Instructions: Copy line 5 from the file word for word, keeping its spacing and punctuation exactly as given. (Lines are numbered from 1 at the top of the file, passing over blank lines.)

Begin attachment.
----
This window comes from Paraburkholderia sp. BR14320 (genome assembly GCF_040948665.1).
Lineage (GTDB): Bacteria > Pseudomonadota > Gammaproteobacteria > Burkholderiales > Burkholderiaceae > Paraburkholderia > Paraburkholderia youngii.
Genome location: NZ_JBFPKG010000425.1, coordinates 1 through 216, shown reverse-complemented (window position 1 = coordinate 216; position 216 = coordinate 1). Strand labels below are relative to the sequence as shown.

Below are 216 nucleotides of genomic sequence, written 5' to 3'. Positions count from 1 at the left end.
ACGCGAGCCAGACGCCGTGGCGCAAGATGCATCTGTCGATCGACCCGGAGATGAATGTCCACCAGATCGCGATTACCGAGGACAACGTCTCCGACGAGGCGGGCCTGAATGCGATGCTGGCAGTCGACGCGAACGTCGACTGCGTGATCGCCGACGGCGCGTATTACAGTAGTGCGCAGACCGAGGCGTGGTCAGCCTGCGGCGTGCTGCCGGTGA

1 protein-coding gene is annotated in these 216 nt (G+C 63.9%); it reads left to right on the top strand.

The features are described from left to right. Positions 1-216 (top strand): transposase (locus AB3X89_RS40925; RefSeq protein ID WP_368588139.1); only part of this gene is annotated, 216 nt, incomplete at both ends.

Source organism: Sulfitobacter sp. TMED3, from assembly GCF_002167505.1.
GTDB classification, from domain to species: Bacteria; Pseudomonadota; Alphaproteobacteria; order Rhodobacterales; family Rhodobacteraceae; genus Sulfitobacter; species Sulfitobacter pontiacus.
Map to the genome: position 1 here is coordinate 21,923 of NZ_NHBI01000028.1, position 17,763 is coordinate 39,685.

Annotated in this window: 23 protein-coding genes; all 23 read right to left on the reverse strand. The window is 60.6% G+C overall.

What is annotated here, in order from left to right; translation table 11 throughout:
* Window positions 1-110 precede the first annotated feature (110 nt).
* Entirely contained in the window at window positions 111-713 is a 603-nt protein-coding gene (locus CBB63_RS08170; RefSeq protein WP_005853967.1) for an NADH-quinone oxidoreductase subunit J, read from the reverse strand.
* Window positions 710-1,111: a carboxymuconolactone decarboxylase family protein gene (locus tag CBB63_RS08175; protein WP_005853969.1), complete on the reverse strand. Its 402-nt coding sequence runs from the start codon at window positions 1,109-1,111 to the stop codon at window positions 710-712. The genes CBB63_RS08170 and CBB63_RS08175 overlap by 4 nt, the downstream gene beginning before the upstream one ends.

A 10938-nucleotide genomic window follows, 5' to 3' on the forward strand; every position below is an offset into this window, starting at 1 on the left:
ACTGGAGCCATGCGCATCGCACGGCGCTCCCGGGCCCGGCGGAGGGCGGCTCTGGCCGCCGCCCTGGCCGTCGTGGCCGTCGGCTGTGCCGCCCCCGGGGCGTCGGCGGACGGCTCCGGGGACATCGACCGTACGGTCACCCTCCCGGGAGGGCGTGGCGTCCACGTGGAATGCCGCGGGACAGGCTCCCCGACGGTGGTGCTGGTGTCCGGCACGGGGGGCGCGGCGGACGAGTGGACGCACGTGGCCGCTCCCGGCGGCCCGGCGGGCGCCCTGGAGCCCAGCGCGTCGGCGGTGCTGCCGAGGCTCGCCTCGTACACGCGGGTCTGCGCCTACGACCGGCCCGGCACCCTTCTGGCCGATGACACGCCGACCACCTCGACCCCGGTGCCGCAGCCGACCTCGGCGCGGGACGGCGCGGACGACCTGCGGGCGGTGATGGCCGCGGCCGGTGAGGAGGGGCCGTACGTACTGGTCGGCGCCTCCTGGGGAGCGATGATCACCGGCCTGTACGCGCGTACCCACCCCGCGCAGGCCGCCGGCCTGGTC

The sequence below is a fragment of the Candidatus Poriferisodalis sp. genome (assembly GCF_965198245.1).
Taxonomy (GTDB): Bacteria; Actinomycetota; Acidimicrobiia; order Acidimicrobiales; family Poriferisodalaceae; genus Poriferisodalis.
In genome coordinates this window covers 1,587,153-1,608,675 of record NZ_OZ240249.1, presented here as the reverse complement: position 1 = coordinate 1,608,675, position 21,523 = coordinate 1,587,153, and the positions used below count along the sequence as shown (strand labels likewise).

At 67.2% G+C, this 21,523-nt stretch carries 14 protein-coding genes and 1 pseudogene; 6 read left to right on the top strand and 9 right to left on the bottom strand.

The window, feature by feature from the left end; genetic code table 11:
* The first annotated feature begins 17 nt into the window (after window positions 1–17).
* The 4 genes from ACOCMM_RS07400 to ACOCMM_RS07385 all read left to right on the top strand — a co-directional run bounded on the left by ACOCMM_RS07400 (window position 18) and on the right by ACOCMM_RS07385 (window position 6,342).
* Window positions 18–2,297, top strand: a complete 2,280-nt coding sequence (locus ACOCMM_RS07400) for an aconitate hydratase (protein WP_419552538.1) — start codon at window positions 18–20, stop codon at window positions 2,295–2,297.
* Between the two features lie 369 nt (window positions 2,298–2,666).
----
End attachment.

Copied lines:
ACGCGAGCCAGACGCCGTGGCGCAAGATGCATCTGTCGATCGACCCGGAGATGAATGTCCACCAGATCGCGATTACCGAGGACAACGTCTCCGACGAGGCGGGCCTGAATGCGATGCTGGCAGTCGACGCGAACGTCGACTGCGTGATCGCCGACGGCGCGTATTACAGTAGTGCGCAGACCGAGGCGTGGTCAGCCTGCGGCGTGCTGCCGGTGA